James S. Hall Collection of George Frideric Handel, 1714-1968 1946-1968

Hall, James S. [Browse]
  • Multiple languages
  • English
  • German
  • 12 boxes
  • 29 items


Getty AAT genre
1714-1968 1946-1968
Restrictions note
The collection is open for research.
Summary note
  • Consists (primarily) of manuscripts of works by Handel and his contemporaries but also of correspondence and subject files gathered by James S. Hall, the English surgeon who collected most of the manuscripts.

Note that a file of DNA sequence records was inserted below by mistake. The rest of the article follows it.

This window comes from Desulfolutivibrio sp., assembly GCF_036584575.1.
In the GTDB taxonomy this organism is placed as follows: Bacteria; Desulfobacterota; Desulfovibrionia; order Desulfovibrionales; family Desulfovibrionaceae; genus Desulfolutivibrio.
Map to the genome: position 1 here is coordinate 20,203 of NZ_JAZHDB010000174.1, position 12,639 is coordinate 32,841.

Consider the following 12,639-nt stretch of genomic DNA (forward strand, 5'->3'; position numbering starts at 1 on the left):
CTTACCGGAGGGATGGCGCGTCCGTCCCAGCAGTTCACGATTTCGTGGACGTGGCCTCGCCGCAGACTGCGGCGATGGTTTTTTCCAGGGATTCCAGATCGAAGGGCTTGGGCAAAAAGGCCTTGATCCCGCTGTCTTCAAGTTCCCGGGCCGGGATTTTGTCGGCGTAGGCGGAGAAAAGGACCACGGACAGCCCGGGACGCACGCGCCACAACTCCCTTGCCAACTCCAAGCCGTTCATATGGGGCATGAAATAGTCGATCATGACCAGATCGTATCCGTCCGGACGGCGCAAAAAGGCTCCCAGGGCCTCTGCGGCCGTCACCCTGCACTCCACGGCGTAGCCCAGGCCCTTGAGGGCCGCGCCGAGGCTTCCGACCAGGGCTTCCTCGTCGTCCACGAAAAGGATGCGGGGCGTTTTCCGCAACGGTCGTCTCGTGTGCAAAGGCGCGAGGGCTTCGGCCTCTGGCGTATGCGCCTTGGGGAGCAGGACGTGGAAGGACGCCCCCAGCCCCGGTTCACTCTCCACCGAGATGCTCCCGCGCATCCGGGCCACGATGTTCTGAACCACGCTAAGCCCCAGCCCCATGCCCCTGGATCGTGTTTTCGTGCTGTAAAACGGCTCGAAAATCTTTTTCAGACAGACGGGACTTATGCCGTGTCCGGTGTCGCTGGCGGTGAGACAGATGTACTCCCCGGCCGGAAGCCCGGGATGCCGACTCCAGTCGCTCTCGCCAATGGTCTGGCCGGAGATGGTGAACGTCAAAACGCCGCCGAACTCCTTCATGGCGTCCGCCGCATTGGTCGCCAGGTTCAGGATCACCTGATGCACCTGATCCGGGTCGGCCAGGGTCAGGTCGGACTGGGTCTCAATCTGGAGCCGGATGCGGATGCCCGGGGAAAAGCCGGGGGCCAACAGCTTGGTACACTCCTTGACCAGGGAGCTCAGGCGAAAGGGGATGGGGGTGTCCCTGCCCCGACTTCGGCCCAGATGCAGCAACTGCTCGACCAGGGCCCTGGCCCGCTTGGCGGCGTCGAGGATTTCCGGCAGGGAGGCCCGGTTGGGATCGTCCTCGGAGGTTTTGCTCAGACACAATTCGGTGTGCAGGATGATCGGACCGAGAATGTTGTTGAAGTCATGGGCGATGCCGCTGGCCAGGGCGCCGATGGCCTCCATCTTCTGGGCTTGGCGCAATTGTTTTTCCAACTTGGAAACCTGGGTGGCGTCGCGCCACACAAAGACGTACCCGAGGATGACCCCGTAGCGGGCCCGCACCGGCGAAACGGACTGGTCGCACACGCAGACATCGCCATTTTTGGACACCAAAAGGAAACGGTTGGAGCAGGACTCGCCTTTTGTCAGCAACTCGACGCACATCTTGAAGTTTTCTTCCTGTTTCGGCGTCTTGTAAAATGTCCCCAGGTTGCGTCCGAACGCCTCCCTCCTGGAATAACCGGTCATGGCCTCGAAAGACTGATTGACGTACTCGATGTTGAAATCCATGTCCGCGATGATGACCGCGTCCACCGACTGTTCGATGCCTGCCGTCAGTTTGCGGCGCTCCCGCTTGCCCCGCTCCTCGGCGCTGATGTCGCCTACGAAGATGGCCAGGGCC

• The James S. Hall Collection of George Frideric Handel includes twenty-nine volumes of musical manuscripts of Handel by various 18th-century copyists, mainly anonymous but some identified, most of them collected by James S. Hall, a surgeon by profession and a Handel scholar and collector by avocation. Included are manuscripts of Belshazzar (circa 1744), the nearest in relation to Handel since it is entirely in the hand of John Christopher Smith, Sr., Handel's chief copyist and amanuensis; Alexander Balus (circa 1748) by the copyist "S5", so called by scholar Jens Peter Larson; Joseph, also written by S5; Israel in Egypt (circa 1760) in various hands; Odes for St. Cecilia's Day (1739) and Queen Anne's Birthday (1714), one volume in the hand of several copyists; Te Deum (before 1780), in unidentified hand; the Ayelsford Collection, a set of miscellaneous manuscripts; Messiah and Coronation Anthems, part-book for a bass; a fair copy of Alexanders-Fest, oder, Die Gewalt der Musik . . . (1766-1770); and an English manuscript of the opera Berenice, in the hand of Handel's copyist S2, from the library of Charles Jennens, Handel's patron and librettist of Messiah, and annotated by him. Other manuscripts include a volume of operatic arias (circa 1738-1743) containing music of Handel and other composers; a folio manuscript book including two Handel pieces; and a photostat of a printed version of Israel in Babylon (1765), a potpourri of Handel's works and some unidentified music. The collection also contains festival medals, portraits of Handel, and prints of city views and churches associated with the composer, as well as an original issue of the London Chronicle, an 18th-century newspaper that reported Handel's burial in Westminster Abbey, and an original watercolor by Thomas Hosmer Shepherd, showing a performance of a Handel oratorio at Convent Garden before its 1808 fire. In addition, the papers of James S. Hall are comprised of correspondence, including letters by Benjamin Britten, counter-tenor Alfred Deller, harpsichordist Thurston Dart, Handel collectors Sir Newman Flower and William Charles Smith, and various other composers, performers, scholars and collectors, as well as subject files, including articles by Hall and material relating to Handel festivals and societies, especially the Deal and Walmer Handelian Society which he founded in 1946. For a more descriptive look at the collection, see: Knapp, J. Merrill. "The Hall Handel Collection," Princeton University Library Chronicle, Vol. XXXVI, No. 1 [Autumn, 1974], pp. 3-18.
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